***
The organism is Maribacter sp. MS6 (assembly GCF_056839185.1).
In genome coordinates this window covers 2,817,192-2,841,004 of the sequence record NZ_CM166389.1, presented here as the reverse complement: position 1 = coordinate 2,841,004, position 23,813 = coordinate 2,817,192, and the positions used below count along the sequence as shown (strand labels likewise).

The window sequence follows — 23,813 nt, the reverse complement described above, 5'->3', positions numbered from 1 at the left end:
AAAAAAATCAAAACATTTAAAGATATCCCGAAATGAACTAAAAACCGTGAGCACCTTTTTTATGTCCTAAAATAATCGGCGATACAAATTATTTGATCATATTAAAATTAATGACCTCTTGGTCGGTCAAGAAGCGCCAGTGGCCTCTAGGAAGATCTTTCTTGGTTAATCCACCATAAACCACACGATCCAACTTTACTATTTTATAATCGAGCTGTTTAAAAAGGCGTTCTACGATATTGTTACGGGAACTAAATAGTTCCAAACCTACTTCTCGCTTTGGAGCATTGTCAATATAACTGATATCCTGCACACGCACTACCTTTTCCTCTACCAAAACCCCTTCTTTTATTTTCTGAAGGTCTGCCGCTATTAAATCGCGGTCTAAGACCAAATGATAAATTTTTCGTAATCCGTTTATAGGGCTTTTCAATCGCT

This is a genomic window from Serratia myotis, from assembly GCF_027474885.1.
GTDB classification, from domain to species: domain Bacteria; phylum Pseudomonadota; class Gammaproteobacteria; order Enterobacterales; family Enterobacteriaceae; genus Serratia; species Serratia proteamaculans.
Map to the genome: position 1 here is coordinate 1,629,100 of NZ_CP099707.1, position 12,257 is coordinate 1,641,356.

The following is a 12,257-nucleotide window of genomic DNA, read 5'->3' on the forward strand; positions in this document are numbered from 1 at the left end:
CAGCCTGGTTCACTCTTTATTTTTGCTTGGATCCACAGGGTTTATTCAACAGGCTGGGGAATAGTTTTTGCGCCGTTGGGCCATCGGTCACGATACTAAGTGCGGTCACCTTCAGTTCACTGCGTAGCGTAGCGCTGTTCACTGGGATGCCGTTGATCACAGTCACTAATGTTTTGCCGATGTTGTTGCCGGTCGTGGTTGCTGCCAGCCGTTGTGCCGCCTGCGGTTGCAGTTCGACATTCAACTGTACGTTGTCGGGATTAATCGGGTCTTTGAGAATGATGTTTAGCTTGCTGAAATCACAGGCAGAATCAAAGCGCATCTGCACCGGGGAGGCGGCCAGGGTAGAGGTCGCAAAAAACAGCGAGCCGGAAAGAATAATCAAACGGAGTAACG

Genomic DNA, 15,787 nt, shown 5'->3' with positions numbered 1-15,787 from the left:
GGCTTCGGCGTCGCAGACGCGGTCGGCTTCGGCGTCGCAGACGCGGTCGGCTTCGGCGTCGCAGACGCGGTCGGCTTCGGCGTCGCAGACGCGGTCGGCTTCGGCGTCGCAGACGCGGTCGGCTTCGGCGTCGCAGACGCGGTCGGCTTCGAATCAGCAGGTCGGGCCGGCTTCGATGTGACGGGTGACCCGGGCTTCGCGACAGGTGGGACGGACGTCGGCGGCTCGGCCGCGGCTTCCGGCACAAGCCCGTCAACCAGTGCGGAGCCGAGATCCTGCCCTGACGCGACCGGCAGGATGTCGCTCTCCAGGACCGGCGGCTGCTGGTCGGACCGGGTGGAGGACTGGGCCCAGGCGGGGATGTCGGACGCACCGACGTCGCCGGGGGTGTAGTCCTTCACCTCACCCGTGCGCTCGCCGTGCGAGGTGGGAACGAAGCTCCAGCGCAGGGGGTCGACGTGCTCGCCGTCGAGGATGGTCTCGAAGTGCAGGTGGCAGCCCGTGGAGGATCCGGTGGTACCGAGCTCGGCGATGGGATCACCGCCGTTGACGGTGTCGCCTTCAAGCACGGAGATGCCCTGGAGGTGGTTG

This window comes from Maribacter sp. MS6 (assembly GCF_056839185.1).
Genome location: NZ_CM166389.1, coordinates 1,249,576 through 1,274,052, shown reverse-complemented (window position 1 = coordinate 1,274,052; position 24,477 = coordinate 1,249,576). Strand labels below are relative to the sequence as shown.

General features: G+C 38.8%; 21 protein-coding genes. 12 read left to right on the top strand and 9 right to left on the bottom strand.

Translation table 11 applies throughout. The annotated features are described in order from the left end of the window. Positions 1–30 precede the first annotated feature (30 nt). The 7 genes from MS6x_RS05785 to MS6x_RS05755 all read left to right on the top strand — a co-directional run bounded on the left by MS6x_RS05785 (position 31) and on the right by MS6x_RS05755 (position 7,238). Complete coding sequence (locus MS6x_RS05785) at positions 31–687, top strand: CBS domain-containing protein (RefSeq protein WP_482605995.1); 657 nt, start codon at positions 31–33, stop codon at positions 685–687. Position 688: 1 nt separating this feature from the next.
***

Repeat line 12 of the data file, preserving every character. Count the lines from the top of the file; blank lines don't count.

This window comes from Maribacter sp. MS6 (assembly GCF_056839185.1).